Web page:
buccaneer

[ buhk-uh-neer ]SEE DEFINITION OF buccaneer

Synonyms for buccaneer

MOST RELEVANT
Roget's 21st Century Thesaurus, Third Edition Copyright © 2013 by the Philip Lief Group.

EXAMPLES FROM THE WEB FOR BUCCANEER

A pretty thing if we were snapped up by a buccaneer and sold in the Plantations!'

It was a fame such as no buccaneer—not even Morgan—has ever boasted, before or since.

With these he thought he could keep the buccaneer contingent in order and submissive.

My buccaneer transforms himself, under my very eyes, into an alderman!

Drake was a very great sailor, but he was undoubtedly a buccaneer.

In them were a score of snares for the buccaneer with money in his pocket and dope in his blood.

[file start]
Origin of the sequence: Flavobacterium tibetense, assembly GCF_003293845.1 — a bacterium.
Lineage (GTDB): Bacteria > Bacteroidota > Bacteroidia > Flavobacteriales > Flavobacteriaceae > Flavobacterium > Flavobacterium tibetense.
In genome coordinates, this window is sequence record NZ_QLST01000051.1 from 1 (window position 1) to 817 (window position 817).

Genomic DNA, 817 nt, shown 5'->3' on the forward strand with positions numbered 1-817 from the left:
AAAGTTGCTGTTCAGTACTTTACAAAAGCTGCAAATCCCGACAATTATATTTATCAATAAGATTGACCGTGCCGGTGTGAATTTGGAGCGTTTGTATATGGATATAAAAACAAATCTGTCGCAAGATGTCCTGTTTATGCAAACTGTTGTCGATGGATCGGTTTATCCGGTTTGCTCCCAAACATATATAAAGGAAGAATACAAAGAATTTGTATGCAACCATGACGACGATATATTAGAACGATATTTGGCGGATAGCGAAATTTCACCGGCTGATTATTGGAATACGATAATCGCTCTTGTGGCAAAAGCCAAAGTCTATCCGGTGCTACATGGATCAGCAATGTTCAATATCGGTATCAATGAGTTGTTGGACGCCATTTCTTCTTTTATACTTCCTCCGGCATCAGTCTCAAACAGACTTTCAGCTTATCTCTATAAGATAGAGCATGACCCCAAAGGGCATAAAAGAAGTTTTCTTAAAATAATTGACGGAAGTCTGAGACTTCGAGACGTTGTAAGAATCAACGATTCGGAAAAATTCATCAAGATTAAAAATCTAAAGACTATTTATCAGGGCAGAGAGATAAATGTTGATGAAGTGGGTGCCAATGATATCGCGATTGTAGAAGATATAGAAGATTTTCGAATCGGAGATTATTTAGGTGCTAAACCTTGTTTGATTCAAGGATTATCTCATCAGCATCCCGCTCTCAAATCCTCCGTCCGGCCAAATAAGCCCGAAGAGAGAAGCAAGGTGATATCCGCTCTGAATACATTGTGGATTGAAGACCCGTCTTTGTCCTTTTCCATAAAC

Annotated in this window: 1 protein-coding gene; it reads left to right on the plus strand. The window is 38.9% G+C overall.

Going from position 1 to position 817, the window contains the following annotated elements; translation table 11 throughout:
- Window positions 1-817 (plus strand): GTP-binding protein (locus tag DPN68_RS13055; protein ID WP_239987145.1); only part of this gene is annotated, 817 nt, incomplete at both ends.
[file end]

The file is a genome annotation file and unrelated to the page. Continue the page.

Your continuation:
They had always felt sorry for the unfortunate wife of the buccaneer.

As the buccaneer did so, Mercedes sank on her knees by the side of the dead woman.

The sailor—the buccaneer—raise his eyes to her whom princes seek in vain?

In street-fighting your buccaneer is as good as, if not better than, a regular.

WORD ORIGIN

1660s, from French boucanier "user of a boucan," a native grill for roasting meat, from Tupi mukem (rendered in Portuguese as moquem c.1587): "initial b and m are interchangeable in the Tupi language" [Klein]. For Haitian variant barbacoa, see barbecue. Originally used of French settlers working as hunters and woodsmen in the Spanish West Indies, a lawless and piratical set after they were driven from their trade by Spanish authorities in the 1690s.

MORE RELATED WORDS FOR BUCCANEER

corsair

nounpirate
Roget's 21st Century Thesaurus, Third Edition Copyright © 2013 by the Philip Lief Group.